Jordanian nurses union calls for end to foreign nurse recruitment amid unemployment crisis

Jordanian nurses union calls for end to foreign nurse recruitment amid unemployment crisis
Jordanian nurses have complained that foreign nurses are being hired by the private sector, while many remain unemployed in the kingdom.
2 min read
24 March, 2021
The Association is calling for more Jordanian nurses to be recruited [file photo-Getty]
Nurses in Jordan have condemned alleged attempts by private hospitals to recruit foreign orderlies, amid high unemployment for local medical workers.

In a statement released on Tuesday, the Jordan Nurses and Midwives Association criticised private hospitals for their overseas recruitment drive, which they claim disregards local nurses

"Private hospitals in the kingdom do not want to invest in the Jordanian nursing workforce by giving them the rights they deserve or by training them," said Khaled Rababa, president of the Jordanian Nurses and Midwives Association.

There are 38,000 nurses and midwives in the association and another thousand student nurses will graduate by the end of the second semester this year, according to Rababa. 

"The kingdom has an oversupply of nurses, who are paid less than 350 dinar ($490) in Amman and less than 300 dinar ($420) in other governorates," said Rababa.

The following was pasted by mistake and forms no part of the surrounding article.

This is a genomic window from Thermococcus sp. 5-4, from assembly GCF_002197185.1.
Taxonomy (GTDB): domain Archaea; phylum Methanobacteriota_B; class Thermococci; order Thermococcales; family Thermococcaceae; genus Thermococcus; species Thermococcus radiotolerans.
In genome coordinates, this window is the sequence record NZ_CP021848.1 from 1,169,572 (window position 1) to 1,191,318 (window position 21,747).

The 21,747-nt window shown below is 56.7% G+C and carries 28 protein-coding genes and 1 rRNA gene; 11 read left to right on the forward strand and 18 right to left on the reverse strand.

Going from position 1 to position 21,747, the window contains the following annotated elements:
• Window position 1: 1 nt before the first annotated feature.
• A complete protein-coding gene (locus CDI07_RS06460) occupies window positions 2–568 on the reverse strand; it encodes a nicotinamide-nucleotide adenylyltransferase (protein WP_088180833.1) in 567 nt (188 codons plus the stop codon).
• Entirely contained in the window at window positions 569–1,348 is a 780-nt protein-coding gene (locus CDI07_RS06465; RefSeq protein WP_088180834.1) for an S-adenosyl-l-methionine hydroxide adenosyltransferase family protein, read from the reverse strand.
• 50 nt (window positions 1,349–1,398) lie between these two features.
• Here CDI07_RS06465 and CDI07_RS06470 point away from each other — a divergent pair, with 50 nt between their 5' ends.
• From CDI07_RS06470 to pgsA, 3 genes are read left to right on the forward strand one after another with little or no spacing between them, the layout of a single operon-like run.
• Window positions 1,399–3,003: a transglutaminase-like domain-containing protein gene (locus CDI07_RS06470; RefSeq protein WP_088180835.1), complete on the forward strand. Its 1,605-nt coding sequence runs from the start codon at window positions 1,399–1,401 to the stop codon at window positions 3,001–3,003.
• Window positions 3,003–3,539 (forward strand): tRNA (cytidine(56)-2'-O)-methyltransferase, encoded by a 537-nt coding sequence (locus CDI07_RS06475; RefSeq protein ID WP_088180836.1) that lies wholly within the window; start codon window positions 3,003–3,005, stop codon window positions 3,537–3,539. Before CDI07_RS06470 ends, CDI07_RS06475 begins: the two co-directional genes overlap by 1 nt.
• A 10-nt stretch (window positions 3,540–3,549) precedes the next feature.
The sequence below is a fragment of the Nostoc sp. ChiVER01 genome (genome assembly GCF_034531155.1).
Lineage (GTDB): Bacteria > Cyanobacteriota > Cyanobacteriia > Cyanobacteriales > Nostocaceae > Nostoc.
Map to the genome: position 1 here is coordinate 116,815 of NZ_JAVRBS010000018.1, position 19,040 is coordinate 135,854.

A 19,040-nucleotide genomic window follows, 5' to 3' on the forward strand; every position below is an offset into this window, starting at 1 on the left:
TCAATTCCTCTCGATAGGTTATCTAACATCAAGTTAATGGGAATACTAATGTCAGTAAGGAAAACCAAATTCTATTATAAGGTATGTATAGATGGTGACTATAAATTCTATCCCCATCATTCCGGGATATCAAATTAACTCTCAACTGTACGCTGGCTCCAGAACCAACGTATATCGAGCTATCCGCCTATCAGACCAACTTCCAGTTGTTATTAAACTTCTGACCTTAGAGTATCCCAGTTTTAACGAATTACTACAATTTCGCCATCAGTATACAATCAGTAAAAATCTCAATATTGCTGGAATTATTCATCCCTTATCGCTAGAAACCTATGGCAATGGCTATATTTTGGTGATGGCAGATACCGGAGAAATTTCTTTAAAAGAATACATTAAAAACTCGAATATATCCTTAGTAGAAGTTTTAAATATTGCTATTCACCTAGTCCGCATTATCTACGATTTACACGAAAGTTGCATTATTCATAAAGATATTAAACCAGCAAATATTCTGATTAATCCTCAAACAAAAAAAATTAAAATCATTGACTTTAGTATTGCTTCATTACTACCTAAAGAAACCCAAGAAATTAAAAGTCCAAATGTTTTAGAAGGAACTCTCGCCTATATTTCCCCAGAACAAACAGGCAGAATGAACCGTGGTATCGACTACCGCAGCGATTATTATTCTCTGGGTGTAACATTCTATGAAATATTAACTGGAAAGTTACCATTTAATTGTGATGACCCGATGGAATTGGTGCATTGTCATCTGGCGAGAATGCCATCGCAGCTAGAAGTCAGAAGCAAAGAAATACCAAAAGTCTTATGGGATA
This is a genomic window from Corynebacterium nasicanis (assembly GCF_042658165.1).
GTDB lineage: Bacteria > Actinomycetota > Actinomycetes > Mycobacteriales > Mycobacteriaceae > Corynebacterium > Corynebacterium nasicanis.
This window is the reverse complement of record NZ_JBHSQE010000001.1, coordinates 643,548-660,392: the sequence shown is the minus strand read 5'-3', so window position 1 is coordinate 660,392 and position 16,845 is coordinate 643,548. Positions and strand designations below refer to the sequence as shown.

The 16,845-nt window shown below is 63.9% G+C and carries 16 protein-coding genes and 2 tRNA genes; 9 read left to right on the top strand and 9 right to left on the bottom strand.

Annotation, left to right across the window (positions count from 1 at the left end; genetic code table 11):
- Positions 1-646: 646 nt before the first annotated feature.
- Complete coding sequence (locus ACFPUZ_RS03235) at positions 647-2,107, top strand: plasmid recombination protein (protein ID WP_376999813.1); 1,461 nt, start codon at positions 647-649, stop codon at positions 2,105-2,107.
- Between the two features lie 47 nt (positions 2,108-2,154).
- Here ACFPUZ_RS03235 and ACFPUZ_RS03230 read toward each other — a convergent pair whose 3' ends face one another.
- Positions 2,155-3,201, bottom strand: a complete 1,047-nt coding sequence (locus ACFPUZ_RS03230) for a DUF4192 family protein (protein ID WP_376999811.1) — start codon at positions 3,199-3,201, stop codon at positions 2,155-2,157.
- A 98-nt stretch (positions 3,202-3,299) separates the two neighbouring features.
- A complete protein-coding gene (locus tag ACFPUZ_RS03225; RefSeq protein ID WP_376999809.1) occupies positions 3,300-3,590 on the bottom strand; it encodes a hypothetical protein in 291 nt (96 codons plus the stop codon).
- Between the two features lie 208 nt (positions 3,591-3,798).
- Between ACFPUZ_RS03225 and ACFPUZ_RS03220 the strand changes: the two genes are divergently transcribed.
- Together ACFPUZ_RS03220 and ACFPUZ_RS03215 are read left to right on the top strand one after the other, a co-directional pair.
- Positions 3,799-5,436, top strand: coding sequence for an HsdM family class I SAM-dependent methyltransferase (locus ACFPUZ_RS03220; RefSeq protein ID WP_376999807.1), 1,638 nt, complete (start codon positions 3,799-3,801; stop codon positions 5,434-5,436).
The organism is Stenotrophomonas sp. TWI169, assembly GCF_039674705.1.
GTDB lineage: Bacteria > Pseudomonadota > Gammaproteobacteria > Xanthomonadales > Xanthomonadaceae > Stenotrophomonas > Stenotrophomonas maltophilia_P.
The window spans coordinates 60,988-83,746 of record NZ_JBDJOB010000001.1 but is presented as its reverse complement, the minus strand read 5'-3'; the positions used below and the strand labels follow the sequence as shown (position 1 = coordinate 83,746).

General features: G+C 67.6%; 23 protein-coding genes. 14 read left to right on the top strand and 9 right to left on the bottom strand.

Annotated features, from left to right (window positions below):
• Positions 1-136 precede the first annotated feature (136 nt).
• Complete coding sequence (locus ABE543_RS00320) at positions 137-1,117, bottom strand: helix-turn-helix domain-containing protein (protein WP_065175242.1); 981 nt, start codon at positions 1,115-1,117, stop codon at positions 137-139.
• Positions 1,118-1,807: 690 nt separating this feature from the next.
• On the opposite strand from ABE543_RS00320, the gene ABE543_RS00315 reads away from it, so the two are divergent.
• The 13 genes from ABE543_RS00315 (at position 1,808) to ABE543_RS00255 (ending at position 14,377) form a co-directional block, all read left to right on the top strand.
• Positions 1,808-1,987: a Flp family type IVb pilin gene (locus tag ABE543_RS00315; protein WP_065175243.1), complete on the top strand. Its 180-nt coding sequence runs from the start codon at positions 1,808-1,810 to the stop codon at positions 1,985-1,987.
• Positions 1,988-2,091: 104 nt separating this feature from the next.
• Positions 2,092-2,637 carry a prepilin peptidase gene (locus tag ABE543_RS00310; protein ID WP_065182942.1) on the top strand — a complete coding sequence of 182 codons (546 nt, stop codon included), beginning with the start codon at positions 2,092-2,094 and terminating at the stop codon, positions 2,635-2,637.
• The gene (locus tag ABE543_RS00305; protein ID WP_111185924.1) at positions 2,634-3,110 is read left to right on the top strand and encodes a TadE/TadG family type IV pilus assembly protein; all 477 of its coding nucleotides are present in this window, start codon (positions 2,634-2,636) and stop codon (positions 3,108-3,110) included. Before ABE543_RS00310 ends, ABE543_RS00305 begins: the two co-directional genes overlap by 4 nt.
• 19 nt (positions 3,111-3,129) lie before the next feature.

Rababa went on to highlight a litany of other poor practices that the private sector imposes on nurses, including unreasonably long working hours, unfair dismissals, unpaid salaries, and taking up tasks that are not part of their job description. Rababa claimed in the Facebook post that it was for these reasons that nurses were unwilling to work in the private sector.

"We suffered in hospitals, and we still suffer from a shortage of staff, a shortage of supplies, and physical and psychological attacks from the clients and their families, and we endured all of that because our firm belief is to fulfill our mission to the fullest and because our people and our beloved country need us in this difficult period," wrote Rababa.

Read more: Jordan's authoritarian shift: The erosion of civic space since the Arab Spring

He went on to ask why the private sector is not investing more in Jordanian nurses. 

Jordan is currently experiencing a peak in Covid-19 cases, with a seven-day average of 8,335 new cases a day. 

Earlier this month, the health minister stepped down following the death of six patients who died due to a shortage in oxygen supplies. 

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